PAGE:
The Butterfly Effect In The Workplace – 5 Small Changes That Will Make A Difference
What is the Butterly Effect?
The Butterfly Effect the foundation of Chaos Theory, along with Chaos Management (Tom Peters) and the future, are things I am keenly interested in. However, I have never been a great fan of the former regarding its use in films and movies. However, I was watching the Kdrama Alice the other day where the Butterfly Effect, as a concept, was put in its place.
The Butterfly Effect by Edward Lorenz saw him ask the question “Does the flap of a butterfly’s wings in Brazil set off a tornado in Texas?”
In essence, he posed his question to illustrate the idea that some complex dynamical systems we find in nature exhibit unpredictable behaviors. In particular, small variances in the initial conditions could have profound and widely divergent effect on the system’s outcomes. It was never meant as a theorem to change time.
The One Percenters!
Many years ago, world renown customer service expert and colleague, George Aveling was assisting us at the Office of Energy develop a customer survey experience that was based on “our commitment to you.” George and I had many enlightening discussions regarding investing in small changes that have a big impact (the one percenters as he calls them). Examples are:
- Putting in place a water cooler or bottles for customers;
- Have a cafe bar and pods for clients;
- Put a toy box in reception for the children of customers;
- Ensure there is clear signage in the reception area;
- Have in place relevant door and desk signage;
- Simplify forms and key documents as much as possible.
A side conversation with George along the way included him saying how I was ahead of the curve and suggesting, perhaps, I should leave the public sector to be a senior consultant, perhaps in a company like his, or on my own. Of course, I was a relatively young man at the time and quite flattered.
Five Small Changes
Whether these changes will provide a different future for you remains to be seen. However, I invite you to dive in and see what you think:
1. Read something meaningful each week
After my discussions with George, I recommenced using my time on the train journey to and from work to read either a book or key journals like the Harvard Business Review. We have inquiring minds – all of us. We just forget sometimes. There is something of interest out there for everybody.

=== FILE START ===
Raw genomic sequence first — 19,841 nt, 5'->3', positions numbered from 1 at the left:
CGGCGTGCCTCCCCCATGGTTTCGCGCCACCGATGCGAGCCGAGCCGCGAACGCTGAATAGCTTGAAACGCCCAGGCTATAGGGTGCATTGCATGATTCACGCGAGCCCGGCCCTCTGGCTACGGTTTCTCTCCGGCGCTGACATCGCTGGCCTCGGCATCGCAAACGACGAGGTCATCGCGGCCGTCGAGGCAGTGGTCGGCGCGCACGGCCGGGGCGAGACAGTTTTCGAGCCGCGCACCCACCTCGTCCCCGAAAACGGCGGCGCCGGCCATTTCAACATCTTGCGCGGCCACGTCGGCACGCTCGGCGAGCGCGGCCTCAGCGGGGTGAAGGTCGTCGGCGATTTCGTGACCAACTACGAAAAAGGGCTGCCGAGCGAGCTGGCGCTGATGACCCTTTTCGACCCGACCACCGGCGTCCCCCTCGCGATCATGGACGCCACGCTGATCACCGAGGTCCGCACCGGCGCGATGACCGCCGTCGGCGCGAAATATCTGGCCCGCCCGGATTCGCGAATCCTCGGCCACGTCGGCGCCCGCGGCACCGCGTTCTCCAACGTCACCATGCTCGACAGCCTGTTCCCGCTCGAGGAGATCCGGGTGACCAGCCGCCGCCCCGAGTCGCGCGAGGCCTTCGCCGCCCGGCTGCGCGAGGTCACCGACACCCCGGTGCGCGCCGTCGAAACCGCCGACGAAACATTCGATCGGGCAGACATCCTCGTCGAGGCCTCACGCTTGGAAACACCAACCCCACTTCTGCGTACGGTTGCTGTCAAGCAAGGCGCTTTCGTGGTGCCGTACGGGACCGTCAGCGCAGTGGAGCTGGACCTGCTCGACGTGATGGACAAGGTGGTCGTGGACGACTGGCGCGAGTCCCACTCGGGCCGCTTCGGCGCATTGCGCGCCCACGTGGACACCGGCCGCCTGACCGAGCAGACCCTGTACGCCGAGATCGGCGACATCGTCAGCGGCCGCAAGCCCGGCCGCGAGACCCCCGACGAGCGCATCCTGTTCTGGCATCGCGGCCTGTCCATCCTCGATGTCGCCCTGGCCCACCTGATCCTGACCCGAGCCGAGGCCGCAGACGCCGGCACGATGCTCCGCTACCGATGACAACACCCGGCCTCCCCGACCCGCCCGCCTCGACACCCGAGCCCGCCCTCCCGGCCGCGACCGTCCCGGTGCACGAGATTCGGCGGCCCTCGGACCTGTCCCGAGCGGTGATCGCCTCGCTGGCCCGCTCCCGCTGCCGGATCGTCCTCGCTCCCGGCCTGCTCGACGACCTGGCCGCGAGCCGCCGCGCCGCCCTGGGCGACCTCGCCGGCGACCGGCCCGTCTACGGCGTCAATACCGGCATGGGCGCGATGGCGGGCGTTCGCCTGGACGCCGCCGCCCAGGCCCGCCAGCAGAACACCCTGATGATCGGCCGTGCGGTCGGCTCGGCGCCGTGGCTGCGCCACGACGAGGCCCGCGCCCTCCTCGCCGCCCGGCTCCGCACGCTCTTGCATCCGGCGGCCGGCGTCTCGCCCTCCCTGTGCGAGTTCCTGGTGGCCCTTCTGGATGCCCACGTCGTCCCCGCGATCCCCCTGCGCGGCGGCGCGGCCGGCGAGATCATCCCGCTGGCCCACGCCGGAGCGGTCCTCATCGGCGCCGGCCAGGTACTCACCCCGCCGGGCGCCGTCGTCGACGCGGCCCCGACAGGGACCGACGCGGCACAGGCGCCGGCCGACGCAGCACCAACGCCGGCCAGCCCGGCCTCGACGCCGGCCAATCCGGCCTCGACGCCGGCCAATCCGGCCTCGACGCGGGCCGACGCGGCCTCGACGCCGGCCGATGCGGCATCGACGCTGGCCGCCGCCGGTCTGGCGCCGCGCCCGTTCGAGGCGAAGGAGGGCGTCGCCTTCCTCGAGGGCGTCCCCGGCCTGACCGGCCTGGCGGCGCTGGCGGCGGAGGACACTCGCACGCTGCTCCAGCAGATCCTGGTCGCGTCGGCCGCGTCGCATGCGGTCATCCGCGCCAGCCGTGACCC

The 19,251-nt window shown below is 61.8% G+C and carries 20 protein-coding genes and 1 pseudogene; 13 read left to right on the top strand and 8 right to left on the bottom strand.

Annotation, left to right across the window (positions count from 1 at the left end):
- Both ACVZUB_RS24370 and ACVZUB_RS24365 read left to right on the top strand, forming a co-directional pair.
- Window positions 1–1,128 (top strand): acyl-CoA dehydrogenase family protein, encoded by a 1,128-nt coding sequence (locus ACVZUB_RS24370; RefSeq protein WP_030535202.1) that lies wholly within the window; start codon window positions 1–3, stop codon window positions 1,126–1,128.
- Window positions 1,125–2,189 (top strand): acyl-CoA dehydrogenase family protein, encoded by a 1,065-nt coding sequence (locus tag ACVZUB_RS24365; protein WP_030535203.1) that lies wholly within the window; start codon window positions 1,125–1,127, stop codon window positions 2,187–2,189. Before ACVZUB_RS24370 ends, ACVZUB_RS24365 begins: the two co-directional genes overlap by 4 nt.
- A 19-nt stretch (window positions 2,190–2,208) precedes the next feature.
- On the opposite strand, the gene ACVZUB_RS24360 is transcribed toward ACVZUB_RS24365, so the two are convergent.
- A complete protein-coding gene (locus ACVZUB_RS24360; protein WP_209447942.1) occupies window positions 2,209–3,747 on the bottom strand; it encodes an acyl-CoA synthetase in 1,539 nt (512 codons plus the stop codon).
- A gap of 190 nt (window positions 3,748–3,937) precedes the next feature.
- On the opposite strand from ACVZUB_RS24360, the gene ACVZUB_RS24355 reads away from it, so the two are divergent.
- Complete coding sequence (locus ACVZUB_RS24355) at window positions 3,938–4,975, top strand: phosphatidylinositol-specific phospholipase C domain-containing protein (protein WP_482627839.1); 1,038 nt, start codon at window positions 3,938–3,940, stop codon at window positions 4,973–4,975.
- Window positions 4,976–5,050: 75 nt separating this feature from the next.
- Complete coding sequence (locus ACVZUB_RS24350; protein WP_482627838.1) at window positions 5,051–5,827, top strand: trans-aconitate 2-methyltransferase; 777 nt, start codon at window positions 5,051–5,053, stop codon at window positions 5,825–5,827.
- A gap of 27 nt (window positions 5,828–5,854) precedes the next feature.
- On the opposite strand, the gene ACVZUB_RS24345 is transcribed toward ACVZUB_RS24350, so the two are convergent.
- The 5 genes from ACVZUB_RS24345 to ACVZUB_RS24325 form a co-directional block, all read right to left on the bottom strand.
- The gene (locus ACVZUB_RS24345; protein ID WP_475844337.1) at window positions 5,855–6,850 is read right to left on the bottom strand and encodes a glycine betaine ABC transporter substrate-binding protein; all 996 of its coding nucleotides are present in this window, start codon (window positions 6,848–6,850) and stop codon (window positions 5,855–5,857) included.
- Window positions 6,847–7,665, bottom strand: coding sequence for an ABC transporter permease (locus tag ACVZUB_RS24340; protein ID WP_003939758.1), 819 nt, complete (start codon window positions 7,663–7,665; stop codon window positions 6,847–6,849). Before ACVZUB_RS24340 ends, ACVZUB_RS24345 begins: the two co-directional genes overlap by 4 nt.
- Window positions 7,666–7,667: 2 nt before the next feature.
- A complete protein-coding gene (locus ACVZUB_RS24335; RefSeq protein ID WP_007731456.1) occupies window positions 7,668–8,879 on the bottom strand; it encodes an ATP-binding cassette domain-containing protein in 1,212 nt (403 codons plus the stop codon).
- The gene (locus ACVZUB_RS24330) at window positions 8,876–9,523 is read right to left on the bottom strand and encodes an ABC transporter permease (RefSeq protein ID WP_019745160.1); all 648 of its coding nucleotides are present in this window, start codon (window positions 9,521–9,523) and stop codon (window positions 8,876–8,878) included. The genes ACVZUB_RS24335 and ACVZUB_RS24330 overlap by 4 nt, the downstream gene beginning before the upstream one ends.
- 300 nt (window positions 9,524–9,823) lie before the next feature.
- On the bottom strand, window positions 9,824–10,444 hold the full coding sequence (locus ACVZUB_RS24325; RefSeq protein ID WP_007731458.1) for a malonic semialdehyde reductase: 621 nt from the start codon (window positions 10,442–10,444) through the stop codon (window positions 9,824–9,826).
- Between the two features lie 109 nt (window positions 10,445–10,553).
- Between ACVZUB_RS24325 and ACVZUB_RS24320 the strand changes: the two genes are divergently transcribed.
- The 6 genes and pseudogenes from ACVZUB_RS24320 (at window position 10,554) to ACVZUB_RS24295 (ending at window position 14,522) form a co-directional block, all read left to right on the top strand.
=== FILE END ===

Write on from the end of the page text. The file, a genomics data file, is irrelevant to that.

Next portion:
2. When faced with a dilemma, write it down
Writing a problem down (or typing it up) helps your headspace. Use a whiteboard even! A simple strategy such as drawing up a list of positive and negatives regarding the problem will give you peace of mind. You can then start to work out your priorities in solving your issue from there.
3. Find yourself a mentor or coach
This is often said, but it is so true. My mentor at the time is also a great colleague and friend. He had an illustrious career as an electrical engineer and senior manager, both here and in the UK. He was a key part of the reform that the energy industry underwent back in the day.
We formed a braintrust with other like minded people at the office and during lunch time we would contemplate how to do things better using past, present and the latest leadership and management practices.
4. Work with the best
I can honestly say, I had the opportunity to work with George. He is the best and I used that opportunity to develop some great customer service initiatives. I have worked with so many other leaders in their industries, and I have always found myself welcomed. Let them see the real you and what you can offer.
5. Find a training program that will change you!
I was fortunate that my workplace at the time offered to pay for me to undertake a 12 month leadership and management program. This program still exists to this day, and it is a life changing experience. In terms of cost, it wasn’t all that much. With the change it brought about in me, it inspired my manager to undertake this program the following year 😊 And he went on to be a fabulous and influential CEO too.
What small change have you used to make a big difference in your life?
On a final note, Linda has often said to me, “draft Sean” is still better than what most people would expect from you on a good day – in other words do good work, but there is no need to be perfect.